Which is the better way to parse this file?

Roberto A. F. De Almeida roberto at dealmeida.net
Tue Sep 2 19:09:25 CEST 2003

"Terry Reedy" <tjreedy at udel.edu> wrote in message news:<au2dnSnl__hyPMmiU-KYgw at comcast.com>...
> I suspect that what you actually want to do is parse structures 'like'
> the above, as defined be a grammar not shown ;-)

Yes, you're right. :)

The grammar is not complex, but I'm still struggling to process the
result tree.

> You did not specify whether you will get such files from an
> uncontrolable external source or whether you control the input format.
> If the later, there is no obvious reason for separate database,
> sequence, and structure productions since all three result in
> dictionaries with no functional difference.

This is a Dataset Descriptor for the Data Access Protocol
(http://www.unidata.ucar.edu/packages/dods/design/dap-rfc-html/), an
API to access remote datasets. DAP servers describe their datasets
using this grammar, and I'm developing a module to access DAP servers.

> > I want to obtain a dictionary like this:
> >
> > >>> pprint.pprint(data)
> > {'casts': {'experimenter': None,
> >            'location': {'latitude': None, 'longitude': None},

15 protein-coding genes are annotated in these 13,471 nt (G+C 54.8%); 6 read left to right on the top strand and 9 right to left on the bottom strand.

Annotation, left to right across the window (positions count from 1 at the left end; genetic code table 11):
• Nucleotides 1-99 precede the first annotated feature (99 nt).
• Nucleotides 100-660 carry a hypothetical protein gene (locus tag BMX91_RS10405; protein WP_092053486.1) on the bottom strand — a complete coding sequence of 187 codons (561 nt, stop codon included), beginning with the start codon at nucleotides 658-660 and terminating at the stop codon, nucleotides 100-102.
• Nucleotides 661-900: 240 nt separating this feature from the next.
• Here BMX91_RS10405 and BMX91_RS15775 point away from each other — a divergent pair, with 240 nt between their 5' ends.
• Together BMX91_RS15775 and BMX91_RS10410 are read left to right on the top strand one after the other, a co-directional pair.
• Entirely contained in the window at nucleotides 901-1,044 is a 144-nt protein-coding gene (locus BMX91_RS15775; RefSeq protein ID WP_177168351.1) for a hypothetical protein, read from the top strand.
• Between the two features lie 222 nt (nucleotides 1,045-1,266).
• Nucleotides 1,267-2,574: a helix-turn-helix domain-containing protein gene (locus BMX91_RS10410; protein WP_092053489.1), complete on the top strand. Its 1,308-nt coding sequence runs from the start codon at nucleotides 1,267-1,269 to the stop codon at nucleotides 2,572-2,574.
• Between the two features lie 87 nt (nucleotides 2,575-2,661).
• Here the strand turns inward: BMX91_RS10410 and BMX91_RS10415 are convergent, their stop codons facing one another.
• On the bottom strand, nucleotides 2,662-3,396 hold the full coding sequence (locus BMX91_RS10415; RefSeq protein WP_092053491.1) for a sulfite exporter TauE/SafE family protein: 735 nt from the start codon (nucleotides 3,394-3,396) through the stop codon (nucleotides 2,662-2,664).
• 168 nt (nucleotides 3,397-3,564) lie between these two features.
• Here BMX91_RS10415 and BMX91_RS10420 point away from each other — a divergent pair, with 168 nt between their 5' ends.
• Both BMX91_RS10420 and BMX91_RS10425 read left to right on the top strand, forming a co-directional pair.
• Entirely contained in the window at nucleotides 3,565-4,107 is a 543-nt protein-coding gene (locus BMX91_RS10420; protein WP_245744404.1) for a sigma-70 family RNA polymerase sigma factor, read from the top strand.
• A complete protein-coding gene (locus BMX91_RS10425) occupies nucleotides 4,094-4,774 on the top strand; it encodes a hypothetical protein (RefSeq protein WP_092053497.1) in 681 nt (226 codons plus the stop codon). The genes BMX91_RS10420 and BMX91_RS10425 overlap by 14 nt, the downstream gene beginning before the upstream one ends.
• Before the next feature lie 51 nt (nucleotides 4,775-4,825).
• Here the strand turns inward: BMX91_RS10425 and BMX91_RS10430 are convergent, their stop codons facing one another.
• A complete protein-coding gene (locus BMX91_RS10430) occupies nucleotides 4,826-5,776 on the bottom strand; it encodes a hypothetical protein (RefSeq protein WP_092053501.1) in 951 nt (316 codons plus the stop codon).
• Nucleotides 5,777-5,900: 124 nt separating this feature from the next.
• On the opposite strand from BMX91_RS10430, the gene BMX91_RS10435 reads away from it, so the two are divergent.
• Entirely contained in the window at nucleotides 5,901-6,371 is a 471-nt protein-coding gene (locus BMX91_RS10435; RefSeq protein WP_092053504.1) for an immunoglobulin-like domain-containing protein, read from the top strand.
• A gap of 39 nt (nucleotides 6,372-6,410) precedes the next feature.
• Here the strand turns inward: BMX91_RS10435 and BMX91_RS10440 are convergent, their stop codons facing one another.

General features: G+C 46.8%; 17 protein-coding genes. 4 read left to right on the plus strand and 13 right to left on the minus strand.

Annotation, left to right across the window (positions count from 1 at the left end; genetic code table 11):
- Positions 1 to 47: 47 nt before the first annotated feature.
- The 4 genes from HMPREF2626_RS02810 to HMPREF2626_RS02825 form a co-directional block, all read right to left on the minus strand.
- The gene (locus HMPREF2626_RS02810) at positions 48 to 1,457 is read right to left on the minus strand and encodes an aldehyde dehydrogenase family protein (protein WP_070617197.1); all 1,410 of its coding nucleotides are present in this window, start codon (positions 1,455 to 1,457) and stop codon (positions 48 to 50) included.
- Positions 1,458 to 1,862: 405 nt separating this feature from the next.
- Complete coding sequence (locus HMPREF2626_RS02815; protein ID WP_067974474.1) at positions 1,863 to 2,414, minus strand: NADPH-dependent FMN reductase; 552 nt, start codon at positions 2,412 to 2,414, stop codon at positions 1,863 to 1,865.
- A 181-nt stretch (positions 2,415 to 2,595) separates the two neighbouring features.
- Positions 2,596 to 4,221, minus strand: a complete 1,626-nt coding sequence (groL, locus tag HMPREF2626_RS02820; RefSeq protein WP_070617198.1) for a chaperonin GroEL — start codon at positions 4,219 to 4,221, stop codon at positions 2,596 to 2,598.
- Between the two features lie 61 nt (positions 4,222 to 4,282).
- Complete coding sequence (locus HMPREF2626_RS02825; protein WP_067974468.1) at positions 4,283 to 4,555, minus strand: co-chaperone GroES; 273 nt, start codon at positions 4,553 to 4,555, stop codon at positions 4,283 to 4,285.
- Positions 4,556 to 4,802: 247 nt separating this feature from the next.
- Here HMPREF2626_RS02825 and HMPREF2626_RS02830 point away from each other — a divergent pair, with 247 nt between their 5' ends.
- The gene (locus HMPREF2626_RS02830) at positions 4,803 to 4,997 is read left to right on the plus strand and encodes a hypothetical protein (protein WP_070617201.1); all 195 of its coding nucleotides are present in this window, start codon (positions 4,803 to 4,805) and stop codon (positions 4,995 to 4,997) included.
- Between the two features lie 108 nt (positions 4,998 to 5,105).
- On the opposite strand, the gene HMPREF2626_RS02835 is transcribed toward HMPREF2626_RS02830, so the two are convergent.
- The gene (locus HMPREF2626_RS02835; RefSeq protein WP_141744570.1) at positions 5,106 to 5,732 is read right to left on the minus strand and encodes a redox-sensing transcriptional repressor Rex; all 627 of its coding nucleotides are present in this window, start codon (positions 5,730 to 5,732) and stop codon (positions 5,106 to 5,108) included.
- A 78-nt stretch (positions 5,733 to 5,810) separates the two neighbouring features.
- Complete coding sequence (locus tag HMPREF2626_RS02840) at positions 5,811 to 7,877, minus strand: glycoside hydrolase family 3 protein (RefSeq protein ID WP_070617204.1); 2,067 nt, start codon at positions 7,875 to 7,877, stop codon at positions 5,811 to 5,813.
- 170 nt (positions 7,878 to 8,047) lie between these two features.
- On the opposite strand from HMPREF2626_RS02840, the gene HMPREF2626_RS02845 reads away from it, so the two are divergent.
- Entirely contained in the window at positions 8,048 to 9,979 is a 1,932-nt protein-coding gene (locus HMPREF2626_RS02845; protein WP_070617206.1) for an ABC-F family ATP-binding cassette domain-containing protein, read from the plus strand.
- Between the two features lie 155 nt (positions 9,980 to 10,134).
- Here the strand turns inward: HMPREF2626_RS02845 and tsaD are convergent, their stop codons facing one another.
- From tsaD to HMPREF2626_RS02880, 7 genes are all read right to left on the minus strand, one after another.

> >            'time': None,
> >            'xbt': {'depth': None, 'temperature': None}},
> >  'catalog_number': None}
> > The values ('None') will be filled later.
> Using None as placeholders either tosses the type information or
> requires that it be recorded elsewhere.  Use the int and float type
> objects instead.  Note that standard Python cannot differentiate
> between float and float64.

Ok. One of the strong points of DAP is that data is retrieved only for
your region/period of interest. I created a class and redefined
__getitem__ so that data is only retrieved from the server when the
object is sliced.

>>> data = file("http://dods.gso.uri.edu/cgi-bin/nph-nc/data/fnoc1.nc")
>>> print data.variables['lat'].shape
>>> print data.variables['lat'][1:4]   # only this subset is retrieved
[ 47.5  45.   42.5  40. ]

> I know nothing of SimpleParse (and therefore, of what would be
> different).  If the grammar is as simple as I infer from the sample -- 
> dataset and sequences containing sequences, structures, and types -- I
> would reread about recursive-descent parsing and maybe try that.  The
> type_entry function would return a (name, typeobject) pair and the
> structure, sequence, and database functions a (name, dict) pair.

Yes, it's very simple. As you see, even a structure is identical to a
sequence. The declarations are basically "types" or declarations
containing "types". Do you think it can be done without 3rd party

> But as hinted above, I would think about simplifying the grammar
> before worryinng about parsing.  If you only have sequences of
> sequences and type entries, parsing is trivial.

I'll take a look in that. Thanks very much for the insights.



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